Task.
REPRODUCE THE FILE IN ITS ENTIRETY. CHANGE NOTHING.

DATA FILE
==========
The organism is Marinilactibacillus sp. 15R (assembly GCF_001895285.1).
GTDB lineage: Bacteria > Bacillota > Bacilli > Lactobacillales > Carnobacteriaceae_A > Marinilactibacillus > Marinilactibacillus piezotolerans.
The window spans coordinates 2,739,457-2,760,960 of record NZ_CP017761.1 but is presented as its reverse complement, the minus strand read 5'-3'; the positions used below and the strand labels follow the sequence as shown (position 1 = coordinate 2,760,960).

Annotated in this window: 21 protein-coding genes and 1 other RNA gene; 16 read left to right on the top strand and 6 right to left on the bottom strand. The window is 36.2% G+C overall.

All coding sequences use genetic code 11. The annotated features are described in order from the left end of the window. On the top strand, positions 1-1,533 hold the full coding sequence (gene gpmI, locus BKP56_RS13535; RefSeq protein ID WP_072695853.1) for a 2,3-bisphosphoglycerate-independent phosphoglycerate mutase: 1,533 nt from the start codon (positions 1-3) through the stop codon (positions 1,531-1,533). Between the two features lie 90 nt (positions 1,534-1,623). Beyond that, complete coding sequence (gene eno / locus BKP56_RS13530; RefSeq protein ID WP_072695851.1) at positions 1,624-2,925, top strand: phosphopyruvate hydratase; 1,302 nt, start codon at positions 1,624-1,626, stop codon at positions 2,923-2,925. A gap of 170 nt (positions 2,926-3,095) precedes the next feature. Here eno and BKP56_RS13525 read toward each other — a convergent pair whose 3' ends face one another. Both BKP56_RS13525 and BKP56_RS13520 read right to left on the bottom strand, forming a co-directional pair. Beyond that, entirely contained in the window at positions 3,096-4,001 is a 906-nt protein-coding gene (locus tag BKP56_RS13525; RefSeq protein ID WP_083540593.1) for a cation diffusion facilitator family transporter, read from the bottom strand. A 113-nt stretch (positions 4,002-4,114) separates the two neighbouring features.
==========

The organism is Marinilactibacillus sp. 15R (assembly GCF_001895285.1).
GTDB lineage: Bacteria > Bacillota > Bacilli > Lactobacillales > Carnobacteriaceae_A > Marinilactibacillus > Marinilactibacillus piezotolerans.
The window spans coordinates 2,739,457-2,760,960 of record NZ_CP017761.1 but is presented as its reverse complement, the minus strand read 5'-3'; the positions used below and the strand labels follow the sequence as shown (position 1 = coordinate 2,760,960).

Annotated in this window: 21 protein-coding genes and 1 other RNA gene; 16 read left to right on the top strand and 6 right to left on the bottom strand. The window is 36.2% G+C overall.

All coding sequences use genetic code 11. The annotated features are described in order from the left end of the window. On the top strand, positions 1-1,533 hold the full coding sequence (gene gpmI, locus BKP56_RS13535; RefSeq protein ID WP_072695853.1) for a 2,3-bisphosphoglycerate-independent phosphoglycerate mutase: 1,533 nt from the start codon (positions 1-3) through the stop codon (positions 1,531-1,533). Between the two features lie 90 nt (positions 1,534-1,623). Beyond that, complete coding sequence (gene eno / locus BKP56_RS13530; RefSeq protein ID WP_072695851.1) at positions 1,624-2,925, top strand: phosphopyruvate hydratase; 1,302 nt, start codon at positions 1,624-1,626, stop codon at positions 2,923-2,925. A gap of 170 nt (positions 2,926-3,095) precedes the next feature. Here eno and BKP56_RS13525 read toward each other — a convergent pair whose 3' ends face one another. Both BKP56_RS13525 and BKP56_RS13520 read right to left on the bottom strand, forming a co-directional pair. Beyond that, entirely contained in the window at positions 3,096-4,001 is a 906-nt protein-coding gene (locus tag BKP56_RS13525; RefSeq protein ID WP_083540593.1) for a cation diffusion facilitator family transporter, read from the bottom strand. A 113-nt stretch (positions 4,002-4,114) separates the two neighbouring features.